A prospective study involving patients with newly diagnosed, high-risk (HR) myelodysplastic syndrome (MDS) suggests that those who received active therapy soon after being diagnosed had improved outcomes. Results of the study were recently published in the journal Leukemia & Lymphoma.
“This study highlights the importance of initiating active treatment in newly diagnosed intermediate-2/high risk MDS patients,” the study investigators wrote in their report.
The study was the ERASME study (CEL-SMD-2012-01), which was conducted across 53 hospitals in Spain. The study investigators had a goal of assessing clinical outcomes in patients with newly diagnosed MDS or chronic myelomonocytic leukemia (CMML) based on the timing of initiation of active treatment. Event-free survival (EFS) was the primary end point of the study, and multiple secondary end points were also evaluated. Patients had a minimum follow-up duration of 36 months, and the reported analysis focused on patients who had HR-MDS.
The full analysis set included 204 patients with HR-MDS, with 175 patients included in safety analyses. Among therapeutic strategies patients received, 52.0% of patients had active treatment, intention to pursue hematopoietic stem cell transplantation (HSCT) was the strategy followed for 25.5%, supportive care was used with 19.1%, and watchful waiting (WW) was the strategy for 3.4% of patients.
Patients in the HSCT group had a lower median age (59.0 years) than patients receiving active treatment did (75.0 years; P <.0001). Patients treated with a supportive care/WW strategy had a median age of 80.0 years (P =.0010) in comparison with patients on active treatment.
The median EFS for the study population overall was 7.9 months (95% CI, 6.1-9.5). By treatment group, the median EFS was 9.1 months (95% CI, 7.2-12.1) for the group receiving active treatment, compared with 8.3 months (95% CI, 5.5-12.3) for the HSCT group and 4.3 months (95% CI, 3.2-6.9) for patients in the supportive care/WW group. Patients in the supportive care/WW group who underwent a switch to active treatment had a median EFS of 4.0 months (95% CI, 2.2-6.9).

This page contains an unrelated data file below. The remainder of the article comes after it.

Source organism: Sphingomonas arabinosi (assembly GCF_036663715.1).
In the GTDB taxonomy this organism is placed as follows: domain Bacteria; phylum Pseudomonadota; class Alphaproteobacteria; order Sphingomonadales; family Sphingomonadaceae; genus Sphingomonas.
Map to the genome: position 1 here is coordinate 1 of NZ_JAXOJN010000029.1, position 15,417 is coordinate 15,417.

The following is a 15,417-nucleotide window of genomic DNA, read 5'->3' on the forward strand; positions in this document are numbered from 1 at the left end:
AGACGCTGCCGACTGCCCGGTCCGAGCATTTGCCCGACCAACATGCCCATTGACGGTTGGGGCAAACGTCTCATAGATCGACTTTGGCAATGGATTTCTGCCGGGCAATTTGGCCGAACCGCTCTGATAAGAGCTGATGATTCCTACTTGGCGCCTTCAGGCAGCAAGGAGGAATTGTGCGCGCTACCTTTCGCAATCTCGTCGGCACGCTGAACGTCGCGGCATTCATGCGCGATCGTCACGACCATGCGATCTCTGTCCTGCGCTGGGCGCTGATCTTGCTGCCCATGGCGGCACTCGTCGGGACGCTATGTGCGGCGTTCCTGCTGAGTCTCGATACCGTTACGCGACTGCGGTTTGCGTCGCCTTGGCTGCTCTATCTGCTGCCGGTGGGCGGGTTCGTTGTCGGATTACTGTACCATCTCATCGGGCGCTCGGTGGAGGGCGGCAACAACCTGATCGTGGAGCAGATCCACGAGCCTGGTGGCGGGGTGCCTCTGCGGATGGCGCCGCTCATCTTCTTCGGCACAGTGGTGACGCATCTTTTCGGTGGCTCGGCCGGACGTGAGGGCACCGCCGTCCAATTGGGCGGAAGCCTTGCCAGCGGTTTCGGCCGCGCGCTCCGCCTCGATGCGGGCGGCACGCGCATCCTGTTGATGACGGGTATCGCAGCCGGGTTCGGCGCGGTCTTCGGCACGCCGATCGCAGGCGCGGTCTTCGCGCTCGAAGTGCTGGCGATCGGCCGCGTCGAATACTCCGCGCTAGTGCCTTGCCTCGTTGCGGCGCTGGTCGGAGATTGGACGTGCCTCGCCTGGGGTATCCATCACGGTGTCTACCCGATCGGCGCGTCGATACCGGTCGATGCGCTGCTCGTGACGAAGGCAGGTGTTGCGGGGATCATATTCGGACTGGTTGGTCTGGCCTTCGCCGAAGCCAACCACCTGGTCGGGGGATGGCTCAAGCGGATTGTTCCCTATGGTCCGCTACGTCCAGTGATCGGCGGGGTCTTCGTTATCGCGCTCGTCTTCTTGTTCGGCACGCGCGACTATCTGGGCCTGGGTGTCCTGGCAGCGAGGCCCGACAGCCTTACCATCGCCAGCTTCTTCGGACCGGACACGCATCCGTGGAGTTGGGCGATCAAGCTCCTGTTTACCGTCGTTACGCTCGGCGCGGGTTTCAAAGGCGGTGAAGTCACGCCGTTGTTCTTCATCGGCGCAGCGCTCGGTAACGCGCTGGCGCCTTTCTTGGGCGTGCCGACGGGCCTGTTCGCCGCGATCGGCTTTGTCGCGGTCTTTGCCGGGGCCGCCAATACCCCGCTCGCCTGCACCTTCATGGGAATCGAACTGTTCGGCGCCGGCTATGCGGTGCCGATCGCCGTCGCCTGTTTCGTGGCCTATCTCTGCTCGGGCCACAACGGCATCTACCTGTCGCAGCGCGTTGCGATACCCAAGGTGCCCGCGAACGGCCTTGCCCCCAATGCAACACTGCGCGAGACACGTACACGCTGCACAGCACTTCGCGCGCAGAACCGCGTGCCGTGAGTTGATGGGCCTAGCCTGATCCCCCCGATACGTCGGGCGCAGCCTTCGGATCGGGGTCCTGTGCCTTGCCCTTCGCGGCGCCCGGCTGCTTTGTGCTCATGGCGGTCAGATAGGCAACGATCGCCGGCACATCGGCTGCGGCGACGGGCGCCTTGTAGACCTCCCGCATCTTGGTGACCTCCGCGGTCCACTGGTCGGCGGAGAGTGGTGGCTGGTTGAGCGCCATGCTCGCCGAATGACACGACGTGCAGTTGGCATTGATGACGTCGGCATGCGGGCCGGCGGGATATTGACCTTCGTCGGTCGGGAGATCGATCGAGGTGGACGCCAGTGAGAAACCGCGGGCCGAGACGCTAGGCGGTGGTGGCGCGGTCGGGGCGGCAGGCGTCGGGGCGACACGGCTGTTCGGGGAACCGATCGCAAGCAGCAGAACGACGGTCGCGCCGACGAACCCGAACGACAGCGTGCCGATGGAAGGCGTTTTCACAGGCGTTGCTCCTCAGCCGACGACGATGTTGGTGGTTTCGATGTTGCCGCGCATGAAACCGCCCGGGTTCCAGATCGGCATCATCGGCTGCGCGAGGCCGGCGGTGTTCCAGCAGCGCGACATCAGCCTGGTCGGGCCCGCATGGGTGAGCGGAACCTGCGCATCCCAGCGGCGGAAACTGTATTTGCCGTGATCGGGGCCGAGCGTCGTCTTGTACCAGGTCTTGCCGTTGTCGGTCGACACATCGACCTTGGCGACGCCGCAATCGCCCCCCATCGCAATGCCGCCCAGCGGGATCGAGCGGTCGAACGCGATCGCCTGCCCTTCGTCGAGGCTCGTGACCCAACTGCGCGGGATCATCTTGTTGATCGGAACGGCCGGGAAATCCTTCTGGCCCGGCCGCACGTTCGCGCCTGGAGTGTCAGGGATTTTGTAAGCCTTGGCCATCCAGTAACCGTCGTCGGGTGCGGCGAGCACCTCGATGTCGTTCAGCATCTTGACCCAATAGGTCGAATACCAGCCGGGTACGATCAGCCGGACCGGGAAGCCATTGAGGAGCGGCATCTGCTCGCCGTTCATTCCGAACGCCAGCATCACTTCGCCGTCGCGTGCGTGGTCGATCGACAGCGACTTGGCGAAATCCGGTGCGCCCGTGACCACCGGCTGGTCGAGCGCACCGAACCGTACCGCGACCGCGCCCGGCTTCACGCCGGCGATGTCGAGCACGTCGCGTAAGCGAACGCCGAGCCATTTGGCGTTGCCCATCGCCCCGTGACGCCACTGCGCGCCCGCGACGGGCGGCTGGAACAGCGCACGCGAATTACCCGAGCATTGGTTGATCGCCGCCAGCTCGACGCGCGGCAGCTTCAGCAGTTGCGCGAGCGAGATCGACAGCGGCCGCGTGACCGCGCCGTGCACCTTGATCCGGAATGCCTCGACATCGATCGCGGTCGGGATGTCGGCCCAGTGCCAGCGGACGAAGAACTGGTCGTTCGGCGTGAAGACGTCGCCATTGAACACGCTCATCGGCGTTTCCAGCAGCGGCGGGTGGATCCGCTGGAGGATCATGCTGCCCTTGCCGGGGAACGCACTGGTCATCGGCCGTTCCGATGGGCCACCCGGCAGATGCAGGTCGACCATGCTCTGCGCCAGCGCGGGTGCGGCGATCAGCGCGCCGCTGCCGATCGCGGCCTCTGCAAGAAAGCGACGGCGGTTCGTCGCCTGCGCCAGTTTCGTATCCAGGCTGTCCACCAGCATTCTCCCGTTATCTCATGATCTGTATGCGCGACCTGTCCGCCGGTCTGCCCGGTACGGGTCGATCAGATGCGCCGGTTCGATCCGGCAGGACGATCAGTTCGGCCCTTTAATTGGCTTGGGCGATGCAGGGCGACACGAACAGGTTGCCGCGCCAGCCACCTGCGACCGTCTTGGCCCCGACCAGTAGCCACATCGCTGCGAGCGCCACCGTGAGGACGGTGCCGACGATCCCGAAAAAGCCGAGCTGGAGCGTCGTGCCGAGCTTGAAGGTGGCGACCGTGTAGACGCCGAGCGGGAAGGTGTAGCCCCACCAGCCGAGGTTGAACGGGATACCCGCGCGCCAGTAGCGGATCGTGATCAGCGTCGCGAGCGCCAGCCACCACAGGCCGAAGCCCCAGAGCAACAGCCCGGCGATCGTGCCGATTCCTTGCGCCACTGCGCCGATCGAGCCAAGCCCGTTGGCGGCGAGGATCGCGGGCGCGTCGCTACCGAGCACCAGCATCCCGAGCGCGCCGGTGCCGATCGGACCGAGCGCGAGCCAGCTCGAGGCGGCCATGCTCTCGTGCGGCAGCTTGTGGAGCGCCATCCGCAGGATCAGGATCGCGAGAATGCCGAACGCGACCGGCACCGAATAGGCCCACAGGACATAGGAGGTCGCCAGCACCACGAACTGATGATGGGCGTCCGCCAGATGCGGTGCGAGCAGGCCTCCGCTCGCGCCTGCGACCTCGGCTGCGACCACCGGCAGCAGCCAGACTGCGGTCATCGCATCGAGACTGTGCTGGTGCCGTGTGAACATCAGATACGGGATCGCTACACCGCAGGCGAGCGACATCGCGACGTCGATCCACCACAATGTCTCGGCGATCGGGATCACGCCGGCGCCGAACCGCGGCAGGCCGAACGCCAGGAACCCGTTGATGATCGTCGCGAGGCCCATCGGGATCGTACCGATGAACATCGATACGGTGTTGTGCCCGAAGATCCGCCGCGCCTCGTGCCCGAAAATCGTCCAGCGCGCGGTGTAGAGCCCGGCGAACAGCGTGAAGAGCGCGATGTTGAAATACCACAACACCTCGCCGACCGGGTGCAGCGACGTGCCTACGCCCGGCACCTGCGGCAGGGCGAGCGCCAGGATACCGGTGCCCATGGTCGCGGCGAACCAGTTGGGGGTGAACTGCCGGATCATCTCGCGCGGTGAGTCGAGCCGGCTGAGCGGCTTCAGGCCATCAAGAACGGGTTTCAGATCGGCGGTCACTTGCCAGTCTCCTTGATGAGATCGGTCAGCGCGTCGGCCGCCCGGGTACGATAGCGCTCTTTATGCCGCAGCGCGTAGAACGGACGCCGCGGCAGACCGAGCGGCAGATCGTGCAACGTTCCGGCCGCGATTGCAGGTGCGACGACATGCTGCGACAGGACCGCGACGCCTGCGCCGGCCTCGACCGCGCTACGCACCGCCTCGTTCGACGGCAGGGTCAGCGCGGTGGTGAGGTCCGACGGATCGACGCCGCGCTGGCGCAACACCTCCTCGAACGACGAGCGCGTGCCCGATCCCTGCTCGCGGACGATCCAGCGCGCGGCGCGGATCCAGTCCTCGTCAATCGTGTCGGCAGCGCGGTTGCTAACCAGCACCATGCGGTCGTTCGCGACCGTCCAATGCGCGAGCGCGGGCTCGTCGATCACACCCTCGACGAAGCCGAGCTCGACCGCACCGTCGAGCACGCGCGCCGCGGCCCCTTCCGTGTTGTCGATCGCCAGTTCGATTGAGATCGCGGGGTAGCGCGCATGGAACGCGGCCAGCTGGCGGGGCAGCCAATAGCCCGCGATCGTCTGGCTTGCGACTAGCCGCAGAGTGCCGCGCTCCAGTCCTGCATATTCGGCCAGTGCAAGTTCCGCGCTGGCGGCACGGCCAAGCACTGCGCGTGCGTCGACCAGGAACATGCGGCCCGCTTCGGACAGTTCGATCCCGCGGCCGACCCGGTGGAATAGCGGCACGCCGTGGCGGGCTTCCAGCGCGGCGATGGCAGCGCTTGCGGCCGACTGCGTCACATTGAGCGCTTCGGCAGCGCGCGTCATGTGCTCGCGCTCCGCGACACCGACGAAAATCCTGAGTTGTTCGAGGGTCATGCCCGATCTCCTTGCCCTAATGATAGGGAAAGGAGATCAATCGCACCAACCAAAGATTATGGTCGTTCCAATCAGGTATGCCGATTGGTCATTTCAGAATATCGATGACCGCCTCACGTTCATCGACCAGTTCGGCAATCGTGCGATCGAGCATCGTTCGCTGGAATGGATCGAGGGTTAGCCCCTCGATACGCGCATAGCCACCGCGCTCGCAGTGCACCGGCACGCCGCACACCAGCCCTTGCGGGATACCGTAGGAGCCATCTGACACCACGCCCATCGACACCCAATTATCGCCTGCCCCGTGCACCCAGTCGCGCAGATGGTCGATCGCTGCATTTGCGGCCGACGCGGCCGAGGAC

The median progression-free survival (PFS) for the study population overall was 10.1 months (95% CI, 8.7-12.8). Median PFS was shortest for the supportive care/WW group, and overall significantly differed between treatment groups (P =.0004). Differences also were seen for overall survival across treatment groups (P =.0119), with the supportive care/WW group showing the shortest overall survival.
Reported grade 3 or higher adverse events occurred in 72.6% of the safety population, with 60.6% of patients having serious adverse events and 33.1% of patients having fatal adverse events. Patients in the HSCT group had the lowest rates of comorbidity worsening, new symptomology, and new comorbidity.
“Ultimately, selecting an active treatment for HR-MDS patients had a protective effect against the risk of events, disease progression, and death,” the study investigators concluded in their report.
Disclosures: Some authors have declared affiliations with or received grant support from the pharmaceutical industry. Please refer to the original study for a full list of disclosures.
Montoro MJ, Pomares H, Coll R, et al; on behalf of ERASME study group. Evaluation of the outcomes of newly diagnosed patients with high-risk myelodysplastic syndrome according to the initial therapeutical strategies chosen in usual clinical practice. Leuk Lymphoma. Published online December 28, 2022. doi:10.1080/10428194.2022.2154604.
This article originally appeared on Hematology Advisor